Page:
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is in all of us. It is in all of those who feel the responsibility for that change for the better. Prof. Jerzy Buzek, President of the Council of the Polish Chamber of Commerce for High Technology
oday, we are the people most responsible for what Poland will become in 15 years. We entered NATO and the EU respectively 10 and 15 years after we had decided to do so. So now, let us define a plan, a much more difficult plan, for the next 15 years. Since 2014, I have been Chair of the Committee on Industry, Research and Energy and the Conference of Committee Chairs at the European Parliament, and I think it is in this committee that issues crucial for all Europeans will be decided: energy, digitisation, industrial modernisation and research, and so I feel a kind of naturally responsible for defining our strategic objectives for the coming years. What are these goals? In 15 years’ time, the entire EU, and Poland in particular, just have to land on another planet, which will represent a completely different economic level. Innovation is such a shabby term, that it is hard to use it here today. Let us all look for some other, better term. I am calling this ‘landing on another planet’. This process is about making sure that what scientists do will be taken over by the Polish industry, for example small and medium-sized enterprises, and that we turn it into modern technological solutions. Otherwise, we risk being caught in a middle-income trap. We who have gathered in this room have the responsibility to convince those who govern to get out of this trap! This is also a completely different way of thinking, also on a daily basis. A huge modernisation effort lies ahead. Two countries, symbolic for us, failed to get out of this trap. I mean Spain and Portugal. Five years ago, as President of the European
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Parliament, I witnessed their great joy. They celebrated for a few days. They celebrated their 25 years in the EU. Two years later, youth unemployment reached 60% in Spain... So quickly did the bubble burst of unsuccessful and extremely costly investments paid for with EU money. Spanish highways end somewhere in the middle of the Pyrenees, because the French, on the other side, never had the intention to build highways. Then, the airports. Spain has more airports than Germany... I like to repeat that investments are not just concrete, asphalt, but skills, creating better conditions on the job market. In this matter, it is worth learning from the experience of other countries, namely Finland and Ireland, which overcame the middle-income trap. What matters is, first and foremost, education. New, restarted, including education for innovation starting as early as the first year of primary school. We must learn to think together, also when it comes to spending EU money, with a greater emphasis on our minds than on infrastructure. Yet another thing is civil society. You cannot do it the way President Medvedev told me a few years ago: “We will organise a new Russia. In the 10 hubs where we will develop innovation.” “It means that you have no idea about innovation,” I answered him. Yes. Because innovation is in all of us. In all our municipalities and counties. It is in all of those who feel the responsibility for that change for the better. If only we have one goal – ‘landing on another planet’!” • Excerpt from the speech delivered at the General Meeting of the Polish Chamber of Commerce for High Technology (PIGZT), 22 June 2015.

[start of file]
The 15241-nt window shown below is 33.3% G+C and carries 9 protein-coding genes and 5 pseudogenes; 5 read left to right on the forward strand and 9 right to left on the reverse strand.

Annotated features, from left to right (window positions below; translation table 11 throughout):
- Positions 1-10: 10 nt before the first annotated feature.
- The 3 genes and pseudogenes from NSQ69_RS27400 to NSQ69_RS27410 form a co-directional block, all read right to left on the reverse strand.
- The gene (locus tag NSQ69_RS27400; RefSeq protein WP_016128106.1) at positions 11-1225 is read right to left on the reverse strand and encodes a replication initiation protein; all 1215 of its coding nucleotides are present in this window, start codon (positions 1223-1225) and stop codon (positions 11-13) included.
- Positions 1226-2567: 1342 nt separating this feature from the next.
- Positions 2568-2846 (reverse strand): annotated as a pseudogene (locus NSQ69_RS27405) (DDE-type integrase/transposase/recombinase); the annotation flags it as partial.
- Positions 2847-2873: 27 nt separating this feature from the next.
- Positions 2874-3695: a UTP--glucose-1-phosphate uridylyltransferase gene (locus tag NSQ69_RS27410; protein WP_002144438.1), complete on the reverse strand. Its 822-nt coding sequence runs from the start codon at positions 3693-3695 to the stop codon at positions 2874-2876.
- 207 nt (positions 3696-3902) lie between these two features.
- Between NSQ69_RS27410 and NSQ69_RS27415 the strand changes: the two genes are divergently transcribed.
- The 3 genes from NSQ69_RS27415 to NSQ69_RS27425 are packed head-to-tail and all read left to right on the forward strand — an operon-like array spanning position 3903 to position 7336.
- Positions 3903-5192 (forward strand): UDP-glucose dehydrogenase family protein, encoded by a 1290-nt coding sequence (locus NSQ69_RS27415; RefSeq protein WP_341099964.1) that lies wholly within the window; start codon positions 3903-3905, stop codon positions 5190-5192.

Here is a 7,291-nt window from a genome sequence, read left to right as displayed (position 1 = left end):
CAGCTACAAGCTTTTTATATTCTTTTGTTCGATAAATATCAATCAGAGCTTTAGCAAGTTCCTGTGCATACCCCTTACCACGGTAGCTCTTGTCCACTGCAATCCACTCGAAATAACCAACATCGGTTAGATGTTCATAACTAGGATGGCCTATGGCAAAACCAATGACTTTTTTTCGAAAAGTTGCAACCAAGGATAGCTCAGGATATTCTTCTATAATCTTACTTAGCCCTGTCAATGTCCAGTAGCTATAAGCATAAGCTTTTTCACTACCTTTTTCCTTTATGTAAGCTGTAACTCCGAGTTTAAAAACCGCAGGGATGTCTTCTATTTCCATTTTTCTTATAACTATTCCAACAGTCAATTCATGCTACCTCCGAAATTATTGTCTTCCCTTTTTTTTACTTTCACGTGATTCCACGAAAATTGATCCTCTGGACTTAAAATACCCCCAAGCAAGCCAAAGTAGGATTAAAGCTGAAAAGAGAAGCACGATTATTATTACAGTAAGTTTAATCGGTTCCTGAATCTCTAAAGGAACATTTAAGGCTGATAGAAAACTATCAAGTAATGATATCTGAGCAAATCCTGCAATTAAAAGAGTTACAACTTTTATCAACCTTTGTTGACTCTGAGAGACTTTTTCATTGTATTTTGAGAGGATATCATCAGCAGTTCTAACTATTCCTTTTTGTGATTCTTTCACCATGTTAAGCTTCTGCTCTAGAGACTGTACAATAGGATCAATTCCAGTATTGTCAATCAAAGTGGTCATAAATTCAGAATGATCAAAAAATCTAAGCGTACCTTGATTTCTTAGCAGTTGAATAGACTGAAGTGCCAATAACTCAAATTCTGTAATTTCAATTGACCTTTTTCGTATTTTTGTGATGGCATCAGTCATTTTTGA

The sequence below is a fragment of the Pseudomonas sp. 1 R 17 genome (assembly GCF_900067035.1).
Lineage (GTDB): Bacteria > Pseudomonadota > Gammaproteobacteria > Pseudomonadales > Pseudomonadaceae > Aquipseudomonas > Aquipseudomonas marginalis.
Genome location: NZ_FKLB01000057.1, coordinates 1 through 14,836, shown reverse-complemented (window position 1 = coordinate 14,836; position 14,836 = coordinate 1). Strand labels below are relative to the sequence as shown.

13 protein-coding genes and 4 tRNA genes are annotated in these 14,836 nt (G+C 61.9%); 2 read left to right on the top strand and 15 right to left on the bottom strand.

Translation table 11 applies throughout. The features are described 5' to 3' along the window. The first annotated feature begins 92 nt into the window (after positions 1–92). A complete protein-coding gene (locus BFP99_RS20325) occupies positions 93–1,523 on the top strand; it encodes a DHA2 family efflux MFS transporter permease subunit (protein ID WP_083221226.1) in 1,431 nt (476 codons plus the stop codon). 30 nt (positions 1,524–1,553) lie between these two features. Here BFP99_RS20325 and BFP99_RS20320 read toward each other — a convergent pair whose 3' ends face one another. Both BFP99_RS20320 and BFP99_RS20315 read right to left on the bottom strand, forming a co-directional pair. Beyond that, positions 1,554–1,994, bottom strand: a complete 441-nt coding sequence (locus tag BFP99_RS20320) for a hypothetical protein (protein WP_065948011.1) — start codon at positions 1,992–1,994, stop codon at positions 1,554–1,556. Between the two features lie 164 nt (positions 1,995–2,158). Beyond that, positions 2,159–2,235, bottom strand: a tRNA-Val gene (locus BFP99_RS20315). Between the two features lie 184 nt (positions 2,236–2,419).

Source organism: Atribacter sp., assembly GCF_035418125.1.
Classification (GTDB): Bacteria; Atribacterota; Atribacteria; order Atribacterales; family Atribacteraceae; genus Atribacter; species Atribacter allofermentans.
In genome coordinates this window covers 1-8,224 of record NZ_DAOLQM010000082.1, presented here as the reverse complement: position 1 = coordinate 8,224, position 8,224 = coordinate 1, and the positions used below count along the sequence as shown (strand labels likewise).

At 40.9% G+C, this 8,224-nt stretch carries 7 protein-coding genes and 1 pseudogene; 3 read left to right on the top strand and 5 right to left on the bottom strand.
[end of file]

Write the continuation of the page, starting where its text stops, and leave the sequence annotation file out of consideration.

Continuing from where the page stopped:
Polish Chamber of Commerce for High Technology
Special place among NGOs Prof. Ryszard Pregiel, President of the Polish Chamber of Commerce for High Technology (PIGZT)
he Polish Chamber of Commerce for High Technology occupies a special place among NGOs. It is the country’s only chamber of commerce that brings together stakeholders from all the areas the cooperation between which determines the real progress of modern
industry: high-tech companies, universities and research institutes, banks and capital funds. While creating significant opportunities, this also means shared responsibility for effective cooperation between science and business. The importance of the Chamber is reflected in the fact that the Minister of Infrastructure and Development appointed its representative to the Monitoring Committee of the Operational Programme Smart Growth for 2014-2020. Established in 2008 by 114 founders, the Chamber’s main statutory objective is the stimulation of knowledge-based entrepreneurship and comprehensive assistance to its members in achieving commercial success of their innovative projects in the field of advanced technologies. Over these 7 years, we have taken a lot of activities. We have systematically participated in the work of parliamentary committees, advisory teams working with ministries of the economy, infrastructure and development, and science and higher education, as well as task forces operating under the European Commission. In the course of this work we presented a lot of opinions and tabled a number of proposals for and comments on the draft legislation making part of the package of laws preparing the ground for the reform of Polish science, as well as on the Act on Certain Forms of Support for Innovative Activity. A number of our proposals have been adopted and entered into laws. An important element of our business has always been advisory. For the past seven